USA sit second with three games to go, but they still have to travel to third-placed Mexico, as well as facing Panama and Costa Rica, who occupy fourth and fifth respectively.

Level on points with Mexico and four ahead of Costa Rica, it could be a tense finale to qualifying for the Stars and Stripes.

That should not be the case for Canada, who are eight points clear of fourth and are all but assured of ending their 36-year wait to make a second World Cup finals appearance.

Brazil and Argentina through, but who will join them?

The drawn-out South American qualifiers are nearing their conclusion and only four of the 10 sides know their fate at this juncture.

It has been plain sailing for Brazil and Argentina, who are assured of an automatic qualifying spot with three games to go, including a rescheduled meeting between the pair.

Behind those perennial World Cup representatives are Ecuador, who have been the surprise package in qualifying and can finish no lower than fifth.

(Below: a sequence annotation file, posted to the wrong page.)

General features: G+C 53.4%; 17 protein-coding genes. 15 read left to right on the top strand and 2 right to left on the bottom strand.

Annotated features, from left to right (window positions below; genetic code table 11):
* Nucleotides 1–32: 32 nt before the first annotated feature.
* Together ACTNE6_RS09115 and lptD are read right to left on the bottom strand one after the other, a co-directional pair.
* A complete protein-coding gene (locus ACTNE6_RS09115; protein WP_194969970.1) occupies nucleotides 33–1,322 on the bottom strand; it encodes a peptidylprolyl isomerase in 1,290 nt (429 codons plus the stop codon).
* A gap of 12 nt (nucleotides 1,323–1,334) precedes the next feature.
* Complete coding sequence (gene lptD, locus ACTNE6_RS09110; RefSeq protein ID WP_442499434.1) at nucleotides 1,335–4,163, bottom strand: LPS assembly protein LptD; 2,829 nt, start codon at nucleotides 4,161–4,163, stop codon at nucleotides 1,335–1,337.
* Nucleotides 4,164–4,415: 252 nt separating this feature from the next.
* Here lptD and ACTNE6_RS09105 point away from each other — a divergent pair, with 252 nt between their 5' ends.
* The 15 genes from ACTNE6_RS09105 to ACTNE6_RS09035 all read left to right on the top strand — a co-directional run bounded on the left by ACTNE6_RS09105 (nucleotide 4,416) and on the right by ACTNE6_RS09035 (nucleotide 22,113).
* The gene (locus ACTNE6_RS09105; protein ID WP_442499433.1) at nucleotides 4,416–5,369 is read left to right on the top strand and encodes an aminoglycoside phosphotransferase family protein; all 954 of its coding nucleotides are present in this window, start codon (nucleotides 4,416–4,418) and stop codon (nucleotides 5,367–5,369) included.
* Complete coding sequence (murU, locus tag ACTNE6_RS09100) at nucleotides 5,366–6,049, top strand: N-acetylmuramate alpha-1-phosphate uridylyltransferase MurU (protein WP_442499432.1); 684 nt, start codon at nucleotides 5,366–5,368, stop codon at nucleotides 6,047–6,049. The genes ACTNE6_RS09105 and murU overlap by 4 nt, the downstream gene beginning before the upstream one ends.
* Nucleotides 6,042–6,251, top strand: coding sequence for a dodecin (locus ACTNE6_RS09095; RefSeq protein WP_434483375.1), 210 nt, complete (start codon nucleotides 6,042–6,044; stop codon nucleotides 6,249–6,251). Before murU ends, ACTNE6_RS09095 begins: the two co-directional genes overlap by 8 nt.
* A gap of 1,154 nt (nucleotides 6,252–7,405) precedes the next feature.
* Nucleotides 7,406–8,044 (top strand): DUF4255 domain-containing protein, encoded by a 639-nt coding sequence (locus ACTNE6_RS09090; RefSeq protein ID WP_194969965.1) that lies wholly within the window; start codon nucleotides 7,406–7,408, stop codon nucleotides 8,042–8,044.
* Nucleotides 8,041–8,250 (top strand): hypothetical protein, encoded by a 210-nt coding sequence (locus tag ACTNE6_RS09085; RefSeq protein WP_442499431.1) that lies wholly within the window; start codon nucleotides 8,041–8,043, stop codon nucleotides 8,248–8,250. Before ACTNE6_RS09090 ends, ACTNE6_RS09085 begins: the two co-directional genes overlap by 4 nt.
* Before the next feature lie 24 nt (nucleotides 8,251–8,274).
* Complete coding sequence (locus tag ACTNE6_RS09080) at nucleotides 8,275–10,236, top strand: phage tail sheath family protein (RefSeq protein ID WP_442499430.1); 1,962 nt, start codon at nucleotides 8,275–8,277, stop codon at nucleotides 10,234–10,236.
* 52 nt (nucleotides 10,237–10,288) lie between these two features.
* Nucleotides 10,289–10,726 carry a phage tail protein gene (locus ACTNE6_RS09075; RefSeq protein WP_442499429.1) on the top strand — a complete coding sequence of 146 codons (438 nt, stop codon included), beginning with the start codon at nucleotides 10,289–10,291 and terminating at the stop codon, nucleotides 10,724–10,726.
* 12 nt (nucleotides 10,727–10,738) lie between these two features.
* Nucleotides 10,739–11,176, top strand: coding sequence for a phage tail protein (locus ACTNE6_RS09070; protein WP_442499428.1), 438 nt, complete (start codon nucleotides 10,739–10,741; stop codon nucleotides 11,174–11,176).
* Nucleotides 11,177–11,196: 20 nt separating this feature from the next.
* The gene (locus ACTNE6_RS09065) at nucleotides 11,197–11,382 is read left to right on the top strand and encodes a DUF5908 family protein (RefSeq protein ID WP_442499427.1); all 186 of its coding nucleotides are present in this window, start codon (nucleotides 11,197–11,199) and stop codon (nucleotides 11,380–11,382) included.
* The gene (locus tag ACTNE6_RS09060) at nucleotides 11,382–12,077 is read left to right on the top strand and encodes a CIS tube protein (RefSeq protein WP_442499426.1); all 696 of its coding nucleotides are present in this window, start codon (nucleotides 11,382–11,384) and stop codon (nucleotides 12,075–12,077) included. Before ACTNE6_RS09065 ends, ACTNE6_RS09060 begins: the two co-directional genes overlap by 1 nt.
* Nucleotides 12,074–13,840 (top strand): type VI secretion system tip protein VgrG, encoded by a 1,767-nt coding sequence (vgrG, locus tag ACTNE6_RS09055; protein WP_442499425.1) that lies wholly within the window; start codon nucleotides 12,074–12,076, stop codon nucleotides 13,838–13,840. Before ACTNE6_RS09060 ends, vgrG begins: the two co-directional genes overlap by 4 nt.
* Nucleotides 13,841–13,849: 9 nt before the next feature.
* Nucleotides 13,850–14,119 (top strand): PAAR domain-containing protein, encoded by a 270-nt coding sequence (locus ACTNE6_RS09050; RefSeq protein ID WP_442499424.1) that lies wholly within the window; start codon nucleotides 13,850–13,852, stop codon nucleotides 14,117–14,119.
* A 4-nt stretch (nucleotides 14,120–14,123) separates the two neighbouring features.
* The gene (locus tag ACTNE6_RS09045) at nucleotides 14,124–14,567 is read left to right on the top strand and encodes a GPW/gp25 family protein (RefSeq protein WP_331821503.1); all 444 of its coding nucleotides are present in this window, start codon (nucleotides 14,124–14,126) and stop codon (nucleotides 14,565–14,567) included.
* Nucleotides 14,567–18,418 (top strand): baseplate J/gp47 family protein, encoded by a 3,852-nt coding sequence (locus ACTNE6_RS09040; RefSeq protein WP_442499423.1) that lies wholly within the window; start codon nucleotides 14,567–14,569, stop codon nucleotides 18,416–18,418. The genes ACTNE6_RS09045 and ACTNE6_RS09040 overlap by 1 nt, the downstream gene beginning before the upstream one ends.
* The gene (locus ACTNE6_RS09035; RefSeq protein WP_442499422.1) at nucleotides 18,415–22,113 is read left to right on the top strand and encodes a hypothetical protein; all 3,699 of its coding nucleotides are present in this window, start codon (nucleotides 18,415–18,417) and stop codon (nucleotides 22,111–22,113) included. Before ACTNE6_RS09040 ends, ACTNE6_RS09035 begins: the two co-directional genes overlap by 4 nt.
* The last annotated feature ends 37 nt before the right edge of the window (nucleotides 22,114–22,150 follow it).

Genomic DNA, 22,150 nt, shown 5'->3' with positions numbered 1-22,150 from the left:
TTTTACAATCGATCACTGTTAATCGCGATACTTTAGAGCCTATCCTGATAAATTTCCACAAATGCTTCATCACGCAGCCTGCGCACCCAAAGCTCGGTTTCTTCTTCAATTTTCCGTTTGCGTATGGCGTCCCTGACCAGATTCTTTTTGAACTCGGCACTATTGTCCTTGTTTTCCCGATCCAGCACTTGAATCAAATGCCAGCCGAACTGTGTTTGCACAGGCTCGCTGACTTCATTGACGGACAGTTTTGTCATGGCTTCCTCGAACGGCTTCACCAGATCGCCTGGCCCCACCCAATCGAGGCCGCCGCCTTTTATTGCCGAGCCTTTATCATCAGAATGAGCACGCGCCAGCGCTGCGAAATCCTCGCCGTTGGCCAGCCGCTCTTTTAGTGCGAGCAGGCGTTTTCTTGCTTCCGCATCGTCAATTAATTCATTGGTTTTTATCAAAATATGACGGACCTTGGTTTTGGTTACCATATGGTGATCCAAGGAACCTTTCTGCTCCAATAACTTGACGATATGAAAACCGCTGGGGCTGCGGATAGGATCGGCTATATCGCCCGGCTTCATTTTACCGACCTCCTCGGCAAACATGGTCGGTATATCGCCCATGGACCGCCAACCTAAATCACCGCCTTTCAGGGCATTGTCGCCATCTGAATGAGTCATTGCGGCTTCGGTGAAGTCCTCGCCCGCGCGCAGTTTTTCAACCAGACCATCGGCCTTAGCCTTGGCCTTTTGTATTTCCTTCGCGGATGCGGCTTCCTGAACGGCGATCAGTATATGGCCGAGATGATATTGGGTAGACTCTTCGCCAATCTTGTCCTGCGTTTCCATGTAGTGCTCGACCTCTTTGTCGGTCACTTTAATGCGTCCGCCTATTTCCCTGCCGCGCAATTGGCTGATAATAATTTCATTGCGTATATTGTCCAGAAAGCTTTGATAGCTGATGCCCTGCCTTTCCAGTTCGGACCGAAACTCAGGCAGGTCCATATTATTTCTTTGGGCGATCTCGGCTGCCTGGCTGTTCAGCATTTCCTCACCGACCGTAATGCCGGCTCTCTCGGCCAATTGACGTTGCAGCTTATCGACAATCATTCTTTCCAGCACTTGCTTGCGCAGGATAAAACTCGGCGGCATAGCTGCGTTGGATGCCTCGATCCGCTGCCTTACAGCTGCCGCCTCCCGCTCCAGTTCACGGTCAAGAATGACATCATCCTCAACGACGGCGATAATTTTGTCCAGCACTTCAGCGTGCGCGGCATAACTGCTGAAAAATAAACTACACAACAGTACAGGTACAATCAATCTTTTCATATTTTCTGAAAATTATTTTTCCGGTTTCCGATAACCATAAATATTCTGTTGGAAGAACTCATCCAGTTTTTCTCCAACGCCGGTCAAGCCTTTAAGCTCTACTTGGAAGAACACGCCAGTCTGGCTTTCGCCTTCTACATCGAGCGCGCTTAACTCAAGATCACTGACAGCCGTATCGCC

Ecuador will not be content with anything other than a top-four finish, though, and they can make certain of that with victory over Paraguay.

Assuming Ecuador get over the line, that will leave Uruguay, Peru, Chile, Colombia and Bolivia battling it out for progression, which sets up some intriguing fixtures.

Uruguay occupy fourth place, meaning their qualifying aspirations are in their own hands, but they have Peru and Chile – the two sides behind them – still to face.

Socceroos sweating on finals spot

Only four teams advance automatically from the CONMEBOL section, with the team in fifth entering a play-off against the winner of the AFC fourth round in a one-off tie in June.

That may well turn out to be Australia as the Socceroos are five and four points behind top two Saudi Arabia and Japan in Group B with two games to go.

However, those remaining two fixtures are against those nations occupying automatic qualification places, so Australia may yet sneak through.

Iran and South Korea have already made certain of progression in Group A, meanwhile, leaving the United Arab Emirates, Lebanon and Iraq to compete for third place.

The two third-placed finishers – which, as it stands, are Australia and the UAE – will meet in a one-legged match ahead of that aforementioned play-off with a CONMEBOL side.

© 2022 SportsMaxTV All Rights Reserved.